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Some references show that to find an oblique asymptote of a function $f(x)$, we must see the limit of $$ m = \lim_{x \rightarrow \pm \infty} \frac{f(x)}{x} $$ If $m \ne 0$ and finite, then there is an oblique asymptote of the form $y = mx + c$. However, I think it would be more intuitive by searching the limit of $$ \lim_{x \rightarrow \pm \infty} f'(x) $$ If this limit exists, then we can determine the asymptote.

Question : Am I correct if I generalize the 2nd one for finding an oblique asymptote?

I have not seen any reference to use the second one (limit of $f'$) for finding an oblique asymptote. But it is more intuituive.., and we can also see from the first one that $\lim \limits_{x \rightarrow \pm \infty} \frac fx $ has an indefinite form $\frac{\infty}{\infty} $, then by L'Hopital it can be equal to $\lim f'(x)$.

Thanks in advance.

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  • $\begingroup$ It is equal to $\lim f'(x)$ is the latter exists, which is not always the case. So your definition would break down in several points, so you would presumably need special cases to make it work. Also, it's not necessarily more intuitive; once you get familiar with the concept of asymptotic equivalence (en.wikipedia.org/wiki/Asymptotic_analysis) , it's clear that the first condition expresses the fact that $f(x)$ grows "more or less" like $x$, i.e. $f(x)$ is close to a line, i.e. $f(x)$ it has an oblique asymptote $\endgroup$ – Ant Oct 24 '17 at 17:06
  • $\begingroup$ @Ant . This is in terms of basic Calculus, for graphing functions. An asymptote line cannot be crossed (at the limit as $x$ grows unbounded )..? $\endgroup$ – Arief Anbiya Oct 24 '17 at 17:10
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    $\begingroup$ @Arief: Your last statement is not correct. There's no Calculus text that I'm aware of which prohibits, in any way, the crossing of a function and its asymptote. In particular the function $$f(x) = \frac{\sin(x)}{x}$$ is asymptotic to $y=0$, as $x$ approaches $\infty$. $\endgroup$ – quasi Oct 24 '17 at 17:15
  • $\begingroup$ Thanks @quasi . If $f(x)$ is not permitted to cross the line, I thought the 2nd method would be ok. But there is a counter-example below. $\endgroup$ – Arief Anbiya Oct 24 '17 at 17:44
  • $\begingroup$ @Arief: Note also: The standard definition applies to functions which are not necessarily differentiable. By the way, good question (I already gave you +1). $\endgroup$ – quasi Oct 24 '17 at 17:51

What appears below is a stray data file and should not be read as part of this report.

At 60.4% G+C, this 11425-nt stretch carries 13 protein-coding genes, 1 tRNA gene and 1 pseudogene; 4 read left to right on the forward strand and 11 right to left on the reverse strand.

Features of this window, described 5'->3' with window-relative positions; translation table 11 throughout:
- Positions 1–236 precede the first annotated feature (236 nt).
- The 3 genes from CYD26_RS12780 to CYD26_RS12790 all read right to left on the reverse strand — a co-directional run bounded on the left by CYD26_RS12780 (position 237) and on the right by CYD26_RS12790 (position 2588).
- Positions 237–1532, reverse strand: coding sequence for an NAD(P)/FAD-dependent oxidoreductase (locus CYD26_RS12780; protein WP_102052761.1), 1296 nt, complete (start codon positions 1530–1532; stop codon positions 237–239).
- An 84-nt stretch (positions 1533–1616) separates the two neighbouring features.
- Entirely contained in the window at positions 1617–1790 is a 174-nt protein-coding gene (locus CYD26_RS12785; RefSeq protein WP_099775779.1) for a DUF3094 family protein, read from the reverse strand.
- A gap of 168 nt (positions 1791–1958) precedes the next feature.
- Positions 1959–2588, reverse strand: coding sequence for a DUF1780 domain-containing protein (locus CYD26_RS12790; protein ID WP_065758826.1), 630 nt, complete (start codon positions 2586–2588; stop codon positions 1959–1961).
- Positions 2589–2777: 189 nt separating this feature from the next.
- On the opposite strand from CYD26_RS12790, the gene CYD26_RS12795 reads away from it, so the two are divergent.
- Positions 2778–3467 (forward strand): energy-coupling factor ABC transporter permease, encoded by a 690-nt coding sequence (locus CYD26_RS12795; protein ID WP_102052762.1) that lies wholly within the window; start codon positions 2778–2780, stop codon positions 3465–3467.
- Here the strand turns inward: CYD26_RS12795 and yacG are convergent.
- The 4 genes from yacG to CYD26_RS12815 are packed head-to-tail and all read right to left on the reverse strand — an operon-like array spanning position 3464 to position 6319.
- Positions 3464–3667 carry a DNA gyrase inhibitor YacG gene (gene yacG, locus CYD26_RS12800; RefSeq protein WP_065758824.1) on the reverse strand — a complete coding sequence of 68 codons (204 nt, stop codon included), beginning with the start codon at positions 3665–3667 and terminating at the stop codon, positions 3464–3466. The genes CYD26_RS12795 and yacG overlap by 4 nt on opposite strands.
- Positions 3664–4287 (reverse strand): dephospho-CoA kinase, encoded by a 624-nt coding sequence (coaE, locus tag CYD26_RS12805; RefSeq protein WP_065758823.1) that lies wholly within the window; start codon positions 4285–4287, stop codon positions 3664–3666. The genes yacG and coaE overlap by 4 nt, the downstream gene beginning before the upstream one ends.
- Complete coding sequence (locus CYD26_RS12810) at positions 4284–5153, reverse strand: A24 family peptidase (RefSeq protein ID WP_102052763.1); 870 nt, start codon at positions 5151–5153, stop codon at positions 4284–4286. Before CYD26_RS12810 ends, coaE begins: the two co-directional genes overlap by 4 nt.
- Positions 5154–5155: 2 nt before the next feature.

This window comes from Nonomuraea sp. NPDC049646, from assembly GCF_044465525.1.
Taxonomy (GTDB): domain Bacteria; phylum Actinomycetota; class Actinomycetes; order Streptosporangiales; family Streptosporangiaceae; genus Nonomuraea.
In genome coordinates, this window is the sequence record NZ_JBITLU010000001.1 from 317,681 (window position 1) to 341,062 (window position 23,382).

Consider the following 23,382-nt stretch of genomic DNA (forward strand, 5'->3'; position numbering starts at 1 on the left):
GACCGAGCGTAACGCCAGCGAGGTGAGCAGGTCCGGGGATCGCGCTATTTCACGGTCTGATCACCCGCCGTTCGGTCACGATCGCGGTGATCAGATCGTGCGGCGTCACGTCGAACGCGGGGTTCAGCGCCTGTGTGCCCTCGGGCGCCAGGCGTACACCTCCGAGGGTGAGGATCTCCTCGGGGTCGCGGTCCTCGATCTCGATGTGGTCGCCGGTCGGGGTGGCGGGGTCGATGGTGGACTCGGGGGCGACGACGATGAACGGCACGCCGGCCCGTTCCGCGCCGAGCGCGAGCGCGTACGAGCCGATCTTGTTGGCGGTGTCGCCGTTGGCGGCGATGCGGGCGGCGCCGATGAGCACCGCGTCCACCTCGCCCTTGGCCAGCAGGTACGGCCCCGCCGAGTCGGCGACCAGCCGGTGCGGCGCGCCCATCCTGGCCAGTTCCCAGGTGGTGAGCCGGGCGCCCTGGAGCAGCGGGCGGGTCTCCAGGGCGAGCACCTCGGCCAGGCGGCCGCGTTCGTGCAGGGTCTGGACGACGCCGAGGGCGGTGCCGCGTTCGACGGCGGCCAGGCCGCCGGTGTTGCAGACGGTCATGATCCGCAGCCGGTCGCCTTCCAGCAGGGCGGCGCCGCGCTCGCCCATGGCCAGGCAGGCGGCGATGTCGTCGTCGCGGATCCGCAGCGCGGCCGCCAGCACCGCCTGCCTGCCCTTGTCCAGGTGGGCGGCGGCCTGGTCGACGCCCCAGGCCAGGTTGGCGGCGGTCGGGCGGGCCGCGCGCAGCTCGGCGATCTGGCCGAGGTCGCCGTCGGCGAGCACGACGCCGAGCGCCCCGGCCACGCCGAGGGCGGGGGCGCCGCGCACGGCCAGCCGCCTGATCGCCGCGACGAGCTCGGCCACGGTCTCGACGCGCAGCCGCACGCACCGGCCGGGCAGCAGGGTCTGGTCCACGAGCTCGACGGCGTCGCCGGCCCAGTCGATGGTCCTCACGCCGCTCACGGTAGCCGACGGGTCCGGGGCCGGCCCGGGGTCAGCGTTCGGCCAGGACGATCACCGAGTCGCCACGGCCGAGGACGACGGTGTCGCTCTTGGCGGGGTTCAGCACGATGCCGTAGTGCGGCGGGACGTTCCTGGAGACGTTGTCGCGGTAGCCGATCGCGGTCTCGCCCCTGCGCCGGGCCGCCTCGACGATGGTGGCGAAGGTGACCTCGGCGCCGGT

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For a more straightforward counterexample, take $f(x) = \ln(x)$.

Its derivative $f'(x)=\frac{1}{x}$ limits to $0$ as $x \to +\infty$.

But this function has no horizontal asymptote. In fact, $\lim_{x \to \infty} \ln(x) = +\infty$ so the graph goes arbitrarily far above every horizontal line as $x \to +\infty$.

You can modify this example in many ways. For instance, $f(x) = x + \ln(x)$ has derivative limiting to $1$ as $x \to +\infty$, but the graph of $y=f(x)$ goes arbitrarily far above every slope 1 line as $x \to +\infty$, hence it has no slope 1 asymptote.

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  • $\begingroup$ Thanks. This counter-example is quite interesting, its almost like it has a moving asymptote.. $\endgroup$ – Arief Anbiya Oct 24 '17 at 17:24
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Let $f(x)=x+\sin{\sqrt{x}}.$ Then $f'(x)=1+\dfrac{\cos{\sqrt{x}}}{2\sqrt{x}} \underset{x\to+\infty}{\to} 1,$ but oblique asymptote does not exists since $\nexists \lim\limits_{x\to+\infty}(f(x)-x).$

Another example: The function $g(x) = x+\dfrac{\sin{x^2}}{x}$ has an asymptote $y=x,$ but it's derivative $g'(x)=1+2\cos{x^2}-\dfrac{\sin{x^2}}{x^2}$ does not have a limit as $x\to\infty.$

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  • $\begingroup$ Thanks. In your example, the line $y = x$ will be crossed periodically. But isn't an asymptote line cannot be crossed by the function $f(x)$ (as $x$ grows unbounded)..? This is for basic Calculus in graphing functions. $\endgroup$ – Arief Anbiya Oct 24 '17 at 17:15
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    $\begingroup$ The first example can be modified to $f(x) = x+\sin{\sqrt{x}}-1-\frac{1}{x}.$ But, according to Wikipedia: Some sources include the requirement that the curve may not cross the line infinitely often, but this is unusual for modern authors. $\endgroup$ – M. Strochyk Oct 24 '17 at 19:20
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This works for rational functions, but not for more general functions. For example, $$ \lim_{x \to \infty} \frac{x+\sin{x}}{x} = 1, $$ but the derivative of $x+\sin{x}$ is $1+\cos{x}$, which does not have a limit as $x \to \infty$.

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  • $\begingroup$ Thanks @Chappers. But $f(x) = x + \sin(x)$ does not have an oblique asymptote.. If a function has, than we can first see it by seeing that limit of $f(x)$ is unbounded.. and then check whether or not its gradient will tend to a constant as $x$ grows without limit. $\endgroup$ – Arief Anbiya Oct 24 '17 at 16:56
  • $\begingroup$ The line with gradient $1$ is not an oblique asymptote for $f(x) = x + \sin(x)$.. isn't it? $\endgroup$ – Arief Anbiya Oct 24 '17 at 17:04
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    $\begingroup$ @Arief: Asymptotic refers to closeness, not slope. Two functions $f,g$ are asymptotic as $x$ approaches $\infty$ if and only if $$\lim_{x \to \infty}\,\bigl(f(x)-g(x)\bigr)=0$$ So you're right: $x + \sin(x)$ does not have $y=x$ an oblique asymptote. In fact, it doesn't have an oblique asymptote. $\endgroup$ – quasi Oct 24 '17 at 17:04

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